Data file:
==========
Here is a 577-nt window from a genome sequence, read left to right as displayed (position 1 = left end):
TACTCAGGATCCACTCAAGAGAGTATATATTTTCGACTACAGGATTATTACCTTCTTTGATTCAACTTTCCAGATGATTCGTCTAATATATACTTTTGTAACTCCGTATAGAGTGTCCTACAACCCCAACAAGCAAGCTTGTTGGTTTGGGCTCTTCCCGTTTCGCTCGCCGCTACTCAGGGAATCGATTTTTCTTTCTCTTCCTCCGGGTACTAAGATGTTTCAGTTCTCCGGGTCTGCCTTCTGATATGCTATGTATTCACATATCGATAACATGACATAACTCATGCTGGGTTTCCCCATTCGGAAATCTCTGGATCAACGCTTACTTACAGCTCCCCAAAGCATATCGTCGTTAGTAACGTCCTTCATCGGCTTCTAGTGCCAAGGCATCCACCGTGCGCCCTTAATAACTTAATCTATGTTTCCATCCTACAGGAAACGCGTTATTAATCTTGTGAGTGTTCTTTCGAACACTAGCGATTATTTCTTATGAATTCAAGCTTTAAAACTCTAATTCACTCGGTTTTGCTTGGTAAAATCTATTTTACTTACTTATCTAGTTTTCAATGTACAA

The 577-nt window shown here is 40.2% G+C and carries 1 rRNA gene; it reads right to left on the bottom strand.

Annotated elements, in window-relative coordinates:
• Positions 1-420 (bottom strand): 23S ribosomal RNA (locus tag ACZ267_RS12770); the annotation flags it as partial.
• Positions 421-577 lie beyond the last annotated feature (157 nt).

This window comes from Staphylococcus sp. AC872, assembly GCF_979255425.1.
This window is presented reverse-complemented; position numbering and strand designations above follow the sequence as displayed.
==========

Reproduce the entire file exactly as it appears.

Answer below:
Here is a 577-nt window from a genome sequence, read left to right as displayed (position 1 = left end):
TACTCAGGATCCACTCAAGAGAGTATATATTTTCGACTACAGGATTATTACCTTCTTTGATTCAACTTTCCAGATGATTCGTCTAATATATACTTTTGTAACTCCGTATAGAGTGTCCTACAACCCCAACAAGCAAGCTTGTTGGTTTGGGCTCTTCCCGTTTCGCTCGCCGCTACTCAGGGAATCGATTTTTCTTTCTCTTCCTCCGGGTACTAAGATGTTTCAGTTCTCCGGGTCTGCCTTCTGATATGCTATGTATTCACATATCGATAACATGACATAACTCATGCTGGGTTTCCCCATTCGGAAATCTCTGGATCAACGCTTACTTACAGCTCCCCAAAGCATATCGTCGTTAGTAACGTCCTTCATCGGCTTCTAGTGCCAAGGCATCCACCGTGCGCCCTTAATAACTTAATCTATGTTTCCATCCTACAGGAAACGCGTTATTAATCTTGTGAGTGTTCTTTCGAACACTAGCGATTATTTCTTATGAATTCAAGCTTTAAAACTCTAATTCACTCGGTTTTGCTTGGTAAAATCTATTTTACTTACTTATCTAGTTTTCAATGTACAA

The 577-nt window shown here is 40.2% G+C and carries 1 rRNA gene; it reads right to left on the bottom strand.

Annotated elements, in window-relative coordinates:
• Positions 1-420 (bottom strand): 23S ribosomal RNA (locus tag ACZ267_RS12770); the annotation flags it as partial.
• Positions 421-577 lie beyond the last annotated feature (157 nt).

This window comes from Staphylococcus sp. AC872, assembly GCF_979255425.1.
This window is presented reverse-complemented; position numbering and strand designations above follow the sequence as displayed.